DW management in rice fields is efficient for controlling paddy weeds with reduced herbicide use, though it also suppresses rice growth. In this study, we investigated a genetic variation of DW resistance among 165 temperate japonica varieties and conducted the GWAS for identifying the causal genes. The genetic variation of AGB under DW closely correlated with PL and TN at the early growth stage. The GWAS scan revealed that qPL3 and qTN4 were major QTLs for controlling PL and TN under DW, respectively. The qPL3 region included OsGA20ox1 encoded gibberellin biosynthesis. The varieties with an alternative genotype of qPL3 have higher expression levels than those with the reference genotype. The qTN4 region included NAL1, which correlates to leaf morphology and panicle number. A nucleotide mutation was found in the third exon of NAL1, possibly related to phenotypic change. The varieties with alternative alleles of both QTLs had larger AGB than those with the reference allele under DW. These results suggest that OsGA20ox1 and NAL1 are key genes for enhancing DW resistance in rice, although further experiments are needed to verify the physiological functions of these genes.

Availability of Data and Materials

The datasets supporting the conclusions of this article are included in this published article and its supplementary information files.



Above ground biomass production


Days after treatment




Genome-wide association study


Plant length


Quantitative trait locus




Tiller number


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We thank Dr. Makoto Matsuoka and Dr. Hideki Yoshida for providing the seeds of temperate japonica rice varieties and its genome data. We also thank Mr. Sotaro Honda for assistance with data analysis. We would like to thank Mr. Koji Matsukawa and Mr. Satoshi Uchimoto for their technical assistance, as well as all students and postdoctoral researcher of the TUAT crop science laboratory for their advice on the experimental design and contribution to the phenotyping. This work was partially supported by the WISE Program: Doctoral Program for World-leading Innovative & Smart Education of TUAT granted by the Ministry of Education, Culture, Sports, Science and Technology (MEXT), Japan.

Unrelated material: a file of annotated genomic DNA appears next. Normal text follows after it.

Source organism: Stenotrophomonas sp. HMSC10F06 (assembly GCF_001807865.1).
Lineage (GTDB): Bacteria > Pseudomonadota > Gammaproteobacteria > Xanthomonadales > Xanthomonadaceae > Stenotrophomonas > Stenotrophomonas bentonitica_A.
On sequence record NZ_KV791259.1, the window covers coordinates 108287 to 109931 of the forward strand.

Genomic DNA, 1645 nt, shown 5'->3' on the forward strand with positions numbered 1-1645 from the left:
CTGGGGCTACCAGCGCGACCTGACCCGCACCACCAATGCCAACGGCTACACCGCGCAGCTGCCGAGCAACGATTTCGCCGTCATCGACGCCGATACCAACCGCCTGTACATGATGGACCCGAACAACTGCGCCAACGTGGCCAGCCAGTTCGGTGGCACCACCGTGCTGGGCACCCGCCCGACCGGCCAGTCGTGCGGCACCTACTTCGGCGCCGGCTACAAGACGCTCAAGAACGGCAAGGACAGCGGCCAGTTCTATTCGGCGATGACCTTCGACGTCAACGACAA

This work was supported by JST Grant Number JPMJPF2104.

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M.I. and T.O. designed this study. M.I., S.A. and T.O. carried out the field experiments and wrote the manuscript. M.I., K.C. and T. Nomura performed the GWAS. M.I., K.C. and S.A. conducted the DNA sequence analysis and the experiments. H.A., T. Nakamura, and T.M. reviewed and edited the manuscript. All authors have read and approved the final manuscript.

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Correspondence to Taiichiro Ookawa.

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Additional file 1

.Fig. S1. Plant length (PL) and tiller number (TN) during the water treatments in 2020. Fig. S2. Pearson’s correlation matrix for the traits under deep water (DW) between 2020 and 2021. Fig. S3. Manhattan plots and quantile–quantile (Q−Q) plots of plant length (PL) under deep water (DW) in 2021. Fig. S4. Manhattan plots and quantile–quantile (Q–Q) plots of plant length (PL) under shallow water (SW) in 2020. Fig. S5. Manhattan plots and quantile–quantile (Q–Q) plots of plant length (PL) under shallow water (SW) in 2021. Fig. S6. Manhattan plots and quantile–quantile (Q–Q) plots of tiller number (TN) under shallow water (SW). Fig. S7. Manhattan plots and quantile–quantile (Q–Q) plots of plant length (PL) and tiller number (TN) analyzed by Joint–GWAS. Fig. S8. Detailed analysis of qPL3 and qTN4Fig. S9. Nucleotide and amino acid sequences of 5.7 kb region of OsGA20ox1Fig. S10. Histogram of plant length (PL) at +10 days after treatment (DAT) in 2020.

Additional file 2

.Table S1. Temperate japonica 165 varieties used in phonotyping and GWAS. Table S2. Varieties with different genotypes of qPL3 and qTN4 used for qRT-PCR and sequencing of candidate genes. Table S3. Primers used in this study. Table S4. List of candidate genes with amino acid replacements or deletions or mutations in promoter region. Table S5. Varieties belonging to four genotypes about qPL3 and qTN4.

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Iwasa, M., Chigira, K., Nomura, T. et al. Identification of Genomic Regions for Deep-Water Resistance in Rice for Efficient Weed Control with Reduced Herbicide Use. Rice 16, 53 (2023).